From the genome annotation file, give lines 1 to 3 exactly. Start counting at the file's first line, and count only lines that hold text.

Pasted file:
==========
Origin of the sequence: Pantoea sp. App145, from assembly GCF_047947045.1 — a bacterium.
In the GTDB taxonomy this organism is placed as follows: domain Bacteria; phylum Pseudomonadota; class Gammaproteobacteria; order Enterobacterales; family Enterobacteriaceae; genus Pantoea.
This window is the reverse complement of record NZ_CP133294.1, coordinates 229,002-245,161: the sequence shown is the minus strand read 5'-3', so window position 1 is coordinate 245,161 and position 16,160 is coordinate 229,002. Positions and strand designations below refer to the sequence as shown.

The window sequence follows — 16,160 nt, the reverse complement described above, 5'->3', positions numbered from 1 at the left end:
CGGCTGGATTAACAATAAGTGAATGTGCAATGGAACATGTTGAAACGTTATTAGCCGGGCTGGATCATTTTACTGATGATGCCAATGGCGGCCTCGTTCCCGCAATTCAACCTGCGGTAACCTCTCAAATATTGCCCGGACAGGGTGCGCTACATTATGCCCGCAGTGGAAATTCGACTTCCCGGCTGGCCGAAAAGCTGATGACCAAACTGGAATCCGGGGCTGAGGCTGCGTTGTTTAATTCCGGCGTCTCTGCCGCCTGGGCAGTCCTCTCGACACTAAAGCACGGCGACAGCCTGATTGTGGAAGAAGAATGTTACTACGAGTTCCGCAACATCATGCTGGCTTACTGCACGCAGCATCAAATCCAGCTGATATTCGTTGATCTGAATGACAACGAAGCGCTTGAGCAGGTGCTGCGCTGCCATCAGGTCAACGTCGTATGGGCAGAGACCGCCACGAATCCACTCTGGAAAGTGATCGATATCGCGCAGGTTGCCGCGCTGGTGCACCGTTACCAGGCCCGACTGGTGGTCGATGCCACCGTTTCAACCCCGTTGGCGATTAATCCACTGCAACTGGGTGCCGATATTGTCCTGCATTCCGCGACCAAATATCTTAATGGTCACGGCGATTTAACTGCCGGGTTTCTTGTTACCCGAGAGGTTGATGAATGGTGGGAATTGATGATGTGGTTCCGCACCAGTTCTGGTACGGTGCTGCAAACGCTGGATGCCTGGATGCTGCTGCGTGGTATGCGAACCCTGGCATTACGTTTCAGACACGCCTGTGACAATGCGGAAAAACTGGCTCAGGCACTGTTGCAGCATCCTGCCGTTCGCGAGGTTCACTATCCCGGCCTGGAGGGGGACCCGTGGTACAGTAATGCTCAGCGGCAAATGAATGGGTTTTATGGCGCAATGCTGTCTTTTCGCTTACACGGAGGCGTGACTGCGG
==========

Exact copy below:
Origin of the sequence: Pantoea sp. App145, from assembly GCF_047947045.1 — a bacterium.
In the GTDB taxonomy this organism is placed as follows: domain Bacteria; phylum Pseudomonadota; class Gammaproteobacteria; order Enterobacterales; family Enterobacteriaceae; genus Pantoea.
This window is the reverse complement of record NZ_CP133294.1, coordinates 229,002-245,161: the sequence shown is the minus strand read 5'-3', so window position 1 is coordinate 245,161 and position 16,160 is coordinate 229,002. Positions and strand designations below refer to the sequence as shown.